The Alpha Strategy by John A. Pugsley came out during double-digit inflation in 1980. It quickly became a national bestseller, staying on the New York Times bestseller list for nine weeks in 1981. The author, John A. Pugsley, set out to show average Americans how they could use the idea of tangibles investing as a hedge against rising inflation. Additionally, he showed them how the strategy could help them save and invest money for the future. He dubbed this strategy “The Ultimate Plan of Financial Self-Defense for the Small Saver and Investor.”

The core idea of The Alpha Strategy is to invest in what Pugsley terms “Level Four Consumable Products.” These are commonly-used tangible items like health & beauty products, cleaning products, clothing, tools and parts, paper & plastic products, home & yard maintenance products, vehicle maintenance products, food, and other miscellaneous products. These everyday household consumer products see price increases yearly, either by design changes, corporate re-branding, downsizing the packaging, or inflation. Pugsley showed how to protect yourself from inflation and save money over the long term by buying several years’ worth of each item you often use. Using The Alpha Strategy can mitigate the effects of inflation, giving you greater cash flow and savings.

Practical and Financial Self-Defense to Beat Inflation

Pugsley’s idea of “financial self-defense” is not only practical but easy to do for nearly everyone. You can invest in tangible products at today’s current low cost, which is guaranteed to be less than you will pay for the same item in two years, ten years, or twenty years. Once you know how much of a single product you use in one year and know its shelf life, you can invest by “buying ahead” as many years of it as you can afford.

The more years you can buy of a “year’s worth” of a product, is how you beat inflation. Just make sure you don’t buy more years than the maximum number of years of a products’ shelf life. With all this description of purchasing several “years’ worth” of numerous products, you’d think this was an expensive investment. Luckily, this strategy can be started with small amounts of discretionary income and is not out of reach for the average saver and investor.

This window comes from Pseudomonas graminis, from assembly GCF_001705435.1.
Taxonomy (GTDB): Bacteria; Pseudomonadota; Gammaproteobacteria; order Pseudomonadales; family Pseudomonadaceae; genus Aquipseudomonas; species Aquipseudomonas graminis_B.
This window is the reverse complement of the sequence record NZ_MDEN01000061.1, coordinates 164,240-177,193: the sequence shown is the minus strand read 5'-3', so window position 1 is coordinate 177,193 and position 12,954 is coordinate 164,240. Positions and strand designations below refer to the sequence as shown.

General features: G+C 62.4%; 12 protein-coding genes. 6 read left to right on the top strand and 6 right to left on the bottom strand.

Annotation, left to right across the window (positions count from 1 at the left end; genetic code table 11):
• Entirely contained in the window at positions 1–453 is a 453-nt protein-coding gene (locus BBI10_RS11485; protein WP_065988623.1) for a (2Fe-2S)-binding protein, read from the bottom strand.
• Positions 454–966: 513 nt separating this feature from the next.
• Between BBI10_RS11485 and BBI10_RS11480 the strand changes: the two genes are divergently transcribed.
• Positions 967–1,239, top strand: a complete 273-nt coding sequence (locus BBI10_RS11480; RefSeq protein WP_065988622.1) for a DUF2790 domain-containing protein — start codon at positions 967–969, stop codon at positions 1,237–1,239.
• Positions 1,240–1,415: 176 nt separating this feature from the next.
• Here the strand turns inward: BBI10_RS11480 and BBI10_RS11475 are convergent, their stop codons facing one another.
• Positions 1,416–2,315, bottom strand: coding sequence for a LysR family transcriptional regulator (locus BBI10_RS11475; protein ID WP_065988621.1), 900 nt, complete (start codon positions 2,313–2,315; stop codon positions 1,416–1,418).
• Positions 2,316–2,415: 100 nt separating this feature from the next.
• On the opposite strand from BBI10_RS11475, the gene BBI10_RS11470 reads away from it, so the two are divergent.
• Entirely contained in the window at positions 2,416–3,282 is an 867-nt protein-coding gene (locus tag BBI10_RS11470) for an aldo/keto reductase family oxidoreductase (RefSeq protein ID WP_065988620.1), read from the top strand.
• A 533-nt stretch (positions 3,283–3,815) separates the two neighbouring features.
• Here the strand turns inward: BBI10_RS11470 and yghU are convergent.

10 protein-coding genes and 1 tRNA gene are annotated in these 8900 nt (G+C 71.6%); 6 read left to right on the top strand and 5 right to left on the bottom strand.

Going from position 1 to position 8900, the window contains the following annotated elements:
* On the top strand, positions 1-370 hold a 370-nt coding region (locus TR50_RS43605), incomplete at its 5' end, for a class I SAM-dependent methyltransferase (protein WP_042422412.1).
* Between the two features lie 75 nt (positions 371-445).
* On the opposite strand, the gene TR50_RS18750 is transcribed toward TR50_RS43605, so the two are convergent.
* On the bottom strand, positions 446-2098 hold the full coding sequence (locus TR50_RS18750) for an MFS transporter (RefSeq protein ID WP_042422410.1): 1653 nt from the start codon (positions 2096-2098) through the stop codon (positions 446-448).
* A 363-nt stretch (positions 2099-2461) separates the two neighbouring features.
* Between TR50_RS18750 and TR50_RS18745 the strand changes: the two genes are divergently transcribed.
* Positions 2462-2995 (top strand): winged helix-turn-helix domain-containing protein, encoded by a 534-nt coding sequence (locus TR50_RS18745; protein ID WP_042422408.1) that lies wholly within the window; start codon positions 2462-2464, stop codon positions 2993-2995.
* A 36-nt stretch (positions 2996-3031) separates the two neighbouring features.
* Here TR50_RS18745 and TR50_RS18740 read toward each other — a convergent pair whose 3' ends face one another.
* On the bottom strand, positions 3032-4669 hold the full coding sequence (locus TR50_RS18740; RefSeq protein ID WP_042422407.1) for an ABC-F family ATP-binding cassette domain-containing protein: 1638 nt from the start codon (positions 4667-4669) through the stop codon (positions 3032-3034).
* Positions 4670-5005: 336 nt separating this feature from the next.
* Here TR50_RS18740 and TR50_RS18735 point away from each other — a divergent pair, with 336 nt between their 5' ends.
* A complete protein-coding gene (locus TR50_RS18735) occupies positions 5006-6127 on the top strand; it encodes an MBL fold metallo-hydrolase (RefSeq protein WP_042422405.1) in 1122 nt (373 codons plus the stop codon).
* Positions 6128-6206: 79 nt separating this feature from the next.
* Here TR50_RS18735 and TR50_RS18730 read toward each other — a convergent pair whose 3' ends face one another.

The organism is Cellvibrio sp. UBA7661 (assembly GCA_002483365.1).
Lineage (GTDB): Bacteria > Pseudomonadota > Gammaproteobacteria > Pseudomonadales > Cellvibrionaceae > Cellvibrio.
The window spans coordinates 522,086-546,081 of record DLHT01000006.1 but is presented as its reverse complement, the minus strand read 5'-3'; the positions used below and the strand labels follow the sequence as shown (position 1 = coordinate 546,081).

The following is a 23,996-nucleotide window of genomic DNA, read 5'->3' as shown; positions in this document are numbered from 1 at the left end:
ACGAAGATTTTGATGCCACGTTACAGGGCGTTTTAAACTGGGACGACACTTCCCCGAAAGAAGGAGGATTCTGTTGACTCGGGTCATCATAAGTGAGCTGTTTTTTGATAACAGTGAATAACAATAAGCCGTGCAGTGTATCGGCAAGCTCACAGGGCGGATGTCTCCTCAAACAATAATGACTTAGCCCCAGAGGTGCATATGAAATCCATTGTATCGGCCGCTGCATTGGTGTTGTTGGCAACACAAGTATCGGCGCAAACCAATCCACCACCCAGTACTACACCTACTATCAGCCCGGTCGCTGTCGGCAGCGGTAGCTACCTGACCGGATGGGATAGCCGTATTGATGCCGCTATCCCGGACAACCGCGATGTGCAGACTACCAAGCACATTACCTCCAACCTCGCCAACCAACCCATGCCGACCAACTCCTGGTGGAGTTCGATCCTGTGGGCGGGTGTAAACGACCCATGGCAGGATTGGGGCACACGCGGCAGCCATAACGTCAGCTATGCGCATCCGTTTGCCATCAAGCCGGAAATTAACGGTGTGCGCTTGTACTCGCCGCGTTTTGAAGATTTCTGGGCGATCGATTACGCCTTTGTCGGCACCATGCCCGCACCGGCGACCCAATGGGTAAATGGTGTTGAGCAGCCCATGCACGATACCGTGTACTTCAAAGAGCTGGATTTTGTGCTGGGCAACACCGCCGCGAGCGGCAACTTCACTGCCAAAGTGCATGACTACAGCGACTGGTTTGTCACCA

For example, toothpaste lasts indefinitely. Your favorite brand of toothpaste costs $1.89. If you buy ten years’ worth of this toothpaste for yourself today, you have locked in the lower price for a decade into the future. That’s one less item you will need to pay for over and over again, and you never have to pay a higher price for it at any time in the next ten years.

Let’s Look At the Math:

The average household uses two toothpaste tubes each year, brushing twice daily.

So ten years’ worth of toothpaste will be 20 tubes (10×2 tubes = 20). Each tube cost $1.89×20 = $37.80 + tax at the current price. You may pay less for the same toothpaste if you purchase it on sale or with a coupon or buy all the toothpaste at a Dollar Store. However you do it, you have now eliminated the cost of this item for the next ten years. You will save the amount you pay, plus any cost difference based on rising prices due to inflation or the same cost for a smaller-sized tube. Either way, you save money.

Read More: Hygiene Supplies – How Much Do You Really Need?

How much can you save if you created your own “store” and stocked it with all the products you regularly use – up to ten years’ worth? Once you have a 10-year supply of something, you will not need to go to the store again to buy any more for ten years. So no matter what it costs in the years ahead, you already have enough on hand at today’s lower price.

It’s So Easy!

To utilize The Alpha Strategy, keep all receipts when you shop, so you can track what you buy. Next, write down all the level four consumer products you use and the current price for each. Then figure out how much of each item you use in a year. Once you have these numbers, you can budget your purchases. Finally, look up their shelf life.